KHYBER: While relatives and well wishers of slain Diyal Singh mourned his targeted killing, many of them said they now felt more insecure than before.

Herjeet Singh, a young imitation jewellery dealer in Peshawar’s Karkhano market told Dawn that his entire community was ‘heart broken’ and terrorised by the killing of Diyal Singh whom he described as a ‘harmless soul’.

He said that minority community and especially Sikhs were feeling very insecure in Peshawar and surrounding localities as a minority person was killed after every seven or eight months with the security agencies failing to provide them much needed protection.

Harjeet Singh’s family had migrated to Peshawar from Bara some 17 years back when Bara was under effective control of the proscribed Lashkar-i-Islam, led by Mangal Bagh.

He said that Diyal Singh had four children, including three sons and a daughter and he was the only breadwinner for his family.

“Owing to his poor financial status, our community would hire him as watchman during festive occasions so that he could earn some extra money apart from his small herbal shop,” he said.

Malak Balendar Singh, a spokesman for Sikh community in Bara told Dawn that the grandfather of the deceased migrated from Tirah some three decades back and settled down in Kalanga, Akkakhel area of Bara.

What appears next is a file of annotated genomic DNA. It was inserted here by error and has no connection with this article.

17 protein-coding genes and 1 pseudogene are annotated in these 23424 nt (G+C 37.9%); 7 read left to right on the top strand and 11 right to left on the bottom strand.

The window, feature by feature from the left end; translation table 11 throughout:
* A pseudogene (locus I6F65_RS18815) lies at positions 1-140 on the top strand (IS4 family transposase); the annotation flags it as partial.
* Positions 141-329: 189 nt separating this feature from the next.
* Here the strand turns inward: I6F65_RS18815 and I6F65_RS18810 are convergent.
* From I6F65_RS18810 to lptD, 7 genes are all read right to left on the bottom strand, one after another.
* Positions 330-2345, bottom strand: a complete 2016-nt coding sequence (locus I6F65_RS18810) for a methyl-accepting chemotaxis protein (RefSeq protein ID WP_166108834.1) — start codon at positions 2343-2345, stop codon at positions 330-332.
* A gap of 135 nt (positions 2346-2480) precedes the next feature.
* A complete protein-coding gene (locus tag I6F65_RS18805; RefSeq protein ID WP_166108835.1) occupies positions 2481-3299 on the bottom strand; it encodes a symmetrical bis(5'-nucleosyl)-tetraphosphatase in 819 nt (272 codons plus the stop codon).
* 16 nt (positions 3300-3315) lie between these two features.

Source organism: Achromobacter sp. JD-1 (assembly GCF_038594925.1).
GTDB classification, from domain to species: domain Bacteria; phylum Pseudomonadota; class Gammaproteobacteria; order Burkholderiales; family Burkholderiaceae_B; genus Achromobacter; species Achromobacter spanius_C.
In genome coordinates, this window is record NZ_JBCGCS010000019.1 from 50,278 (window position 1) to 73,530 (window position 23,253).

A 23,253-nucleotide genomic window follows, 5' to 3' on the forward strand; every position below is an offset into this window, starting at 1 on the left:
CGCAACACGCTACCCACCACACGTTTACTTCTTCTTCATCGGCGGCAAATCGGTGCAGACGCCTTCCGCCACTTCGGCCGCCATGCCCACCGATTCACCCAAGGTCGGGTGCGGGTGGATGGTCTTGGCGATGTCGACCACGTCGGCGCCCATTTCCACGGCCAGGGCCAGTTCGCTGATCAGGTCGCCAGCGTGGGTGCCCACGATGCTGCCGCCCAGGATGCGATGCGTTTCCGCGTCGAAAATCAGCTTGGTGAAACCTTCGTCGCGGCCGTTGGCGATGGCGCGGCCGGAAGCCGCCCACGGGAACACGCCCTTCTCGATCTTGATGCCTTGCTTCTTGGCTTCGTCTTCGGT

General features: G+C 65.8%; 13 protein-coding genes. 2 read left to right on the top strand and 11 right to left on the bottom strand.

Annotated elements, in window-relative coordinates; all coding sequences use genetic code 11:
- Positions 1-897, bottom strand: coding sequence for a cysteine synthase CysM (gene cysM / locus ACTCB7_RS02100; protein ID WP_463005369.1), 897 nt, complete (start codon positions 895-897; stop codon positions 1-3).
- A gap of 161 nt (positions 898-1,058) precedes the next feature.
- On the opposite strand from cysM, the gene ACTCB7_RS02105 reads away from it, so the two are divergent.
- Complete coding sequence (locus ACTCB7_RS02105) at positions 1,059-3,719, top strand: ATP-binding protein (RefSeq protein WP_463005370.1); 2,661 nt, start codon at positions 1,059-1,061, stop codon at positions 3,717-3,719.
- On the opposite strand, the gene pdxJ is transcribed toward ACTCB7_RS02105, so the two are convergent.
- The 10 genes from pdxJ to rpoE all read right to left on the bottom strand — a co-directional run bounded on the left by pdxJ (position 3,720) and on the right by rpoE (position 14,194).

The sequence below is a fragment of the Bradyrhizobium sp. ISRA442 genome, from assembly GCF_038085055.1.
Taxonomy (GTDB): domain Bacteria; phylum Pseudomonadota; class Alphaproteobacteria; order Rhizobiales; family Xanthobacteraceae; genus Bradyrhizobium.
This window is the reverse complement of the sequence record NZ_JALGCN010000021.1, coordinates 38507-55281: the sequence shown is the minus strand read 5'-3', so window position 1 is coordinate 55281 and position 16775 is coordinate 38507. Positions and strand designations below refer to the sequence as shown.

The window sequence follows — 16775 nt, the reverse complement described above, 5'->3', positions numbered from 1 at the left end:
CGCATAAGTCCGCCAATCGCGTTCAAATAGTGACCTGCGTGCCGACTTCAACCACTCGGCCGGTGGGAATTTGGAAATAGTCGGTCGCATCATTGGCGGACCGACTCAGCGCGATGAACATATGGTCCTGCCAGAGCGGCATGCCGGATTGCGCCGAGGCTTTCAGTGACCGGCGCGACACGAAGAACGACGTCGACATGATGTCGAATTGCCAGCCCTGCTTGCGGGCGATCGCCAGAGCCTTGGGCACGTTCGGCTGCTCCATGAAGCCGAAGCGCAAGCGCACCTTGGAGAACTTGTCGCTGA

He said that Diyal Singh was running his herbal shop in Bhatta Thal locality, adjacent to Bara Bazaar but had to shift to Muhallah Jogan Shah in Peshawar in May last year when two of his close relatives Ranjeet Singh and Kulgeet Singh were killed by unidentified gunmen.

He said the deceased was very concerned about the safety of his family and had thus shifted to Peshawar with the hope that he would be safe while living close to other Sikh families in Mohallah Jogan Shah.

Jaspal Singh, another Sikh trader in Karkhano market, told Dawn that while majority of the Sikh families had long shifted to either Peshawar or other cities of the country, 29 Sikh shopkeepers were still running their small businesses in Bara while another 19 had their shops in Bhatta Thal market.

He said none of these Sikh shopkeepers had residences in Bara or any other locality of Khyber as they come back to Peshawar in the evening.

“Our relationship with the local community is very cordial and friendly but still we feel insecure as a number of the minority community members had fallen victims to targeted killing in recent past,” he explained.

He said hundreds of Sikh families previously residing in Tirah valley for over a century had now deserted their homes and had migrated to other comparatively safer places.

He, however, added that Peshawar too had of late become ‘very threatening’ place for his community and they were now seriously thinking of a ‘mass migration’ to Punjab.

Published in Dawn, April 4th, 2023

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